David Fuller and Eoin Treacy's Comment of the Day
Category - General

    What Does Population Aging Mean for Growth and Investments?

    Thanks to a subscriber for highlighting this article by Henry McVey at KKR which appeared in the Macro Morsels report on the 23rd. Here is a section on China: 

    Berkshire Hathaway Shareholder Letter

    Thanks to a subscriber for this year’s letter by Warren Buffett. Here is a section: 

    The new rule says that the net change in unrealized investment gains and losses in stocks we hold must be included in all net income figures we report to you. That requirement will produce some truly wild and capricious swings in our GAAP bottom-line. Berkshire owns $170 billion of marketable stocks (not including our shares of Kraft Heinz), and the value of these holdings can easily swing by $10 billion or more within a quarterly reporting period. Including gyrations of that magnitude in reported net income will swamp the truly important numbers that describe our operating performance. For analytical purposes, Berkshire’s “bottom-line” will be useless.

    The new rule compounds the communication problems we have long had in dealing with the realized gains (or losses) that accounting rules compel us to include in our net income. In past quarterly and annual press releases, we have regularly warned you not to pay attention to these realized gains, because they – just like our unrealized gains – fluctuate randomly.

    That’s largely because we sell securities when that seems the intelligent thing to do, not because we are trying to influence earnings in any way. As a result, we sometimes have reported substantial realized gains for a period when our portfolio, overall, performed poorly (or the converse).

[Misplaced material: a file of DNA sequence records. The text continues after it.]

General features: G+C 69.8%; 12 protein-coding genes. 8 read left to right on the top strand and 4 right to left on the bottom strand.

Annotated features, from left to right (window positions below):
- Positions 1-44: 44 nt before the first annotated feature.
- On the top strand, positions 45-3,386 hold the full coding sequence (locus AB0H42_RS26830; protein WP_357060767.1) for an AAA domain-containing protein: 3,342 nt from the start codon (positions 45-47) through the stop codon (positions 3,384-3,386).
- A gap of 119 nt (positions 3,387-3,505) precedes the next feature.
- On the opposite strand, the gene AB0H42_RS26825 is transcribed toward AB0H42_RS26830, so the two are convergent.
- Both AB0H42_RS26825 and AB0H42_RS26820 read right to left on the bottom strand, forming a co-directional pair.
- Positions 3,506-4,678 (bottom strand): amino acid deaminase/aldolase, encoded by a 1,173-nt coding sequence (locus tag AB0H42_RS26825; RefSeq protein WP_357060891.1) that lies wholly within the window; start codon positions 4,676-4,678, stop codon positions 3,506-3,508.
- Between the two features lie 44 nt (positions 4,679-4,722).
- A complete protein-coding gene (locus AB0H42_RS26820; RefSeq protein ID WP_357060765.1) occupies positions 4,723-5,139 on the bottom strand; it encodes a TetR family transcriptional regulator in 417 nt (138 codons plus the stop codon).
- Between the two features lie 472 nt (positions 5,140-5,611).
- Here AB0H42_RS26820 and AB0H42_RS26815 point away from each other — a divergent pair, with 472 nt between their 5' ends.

This section continues in the Subscriber's Area.

    The Poison We Pick

    This article by Andrew Sullivan for the New Yorker offers a particularly lucid account of the opioid epidemic in the USA. Here is a section: 

    One of the more vivid images that Americans have of drug abuse is of a rat in a cage, tapping a cocaine-infused water bottle again and again until the rodent expires. Years later, as recounted in Johann Hari’s epic history of the drug war, Chasing the Scream, a curious scientist replicated the experiment. But this time he added a control group. In one cage sat a rat and a water dispenser serving diluted morphine. In another cage, with another rat and an identical dispenser, he added something else: wheels to run in, colored balls to play with, lots of food to eat, and other rats for the junkie rodent to play or have sex with. Call it rat park. And the rats in rat park consumed just one-fifth of the morphine water of the rat in the cage. One reason for pathological addiction, it turns out, is the environment. If you were trapped in solitary confinement, with only morphine to pass the time, you’d die of your addiction pretty swiftly too. Take away the stimulus of community and all the oxytocin it naturally generates, and an artificial variety of the substance becomes much more compelling.

    One way of thinking of postindustrial America is to imagine it as a former rat park, slowly converting into a rat cage. Market capitalism and revolutionary technology in the past couple of decades have transformed our economic and cultural reality, most intensely for those without college degrees. The dignity that many working-class men retained by providing for their families through physical labor has been greatly reduced by automation. Stable family life has collapsed, and the number of children without two parents in the home has risen among the white working and middle classes. The internet has ravaged local retail stores, flattening the uniqueness of many communities. Smartphones have eviscerated those moments of oxytocin-friendly actual human interaction. Meaning — once effortlessly provided by a more unified and often religious culture shared, at least nominally, by others — is harder to find, and the proportion of Americans who identify as “nones,” with no religious affiliation, has risen to record levels. Even as we near peak employment and record-high median household income, a sense of permanent economic insecurity and spiritual emptiness has become widespread. Some of that emptiness was once assuaged by a constantly rising standard of living, generation to generation. But that has now evaporated for most Americans.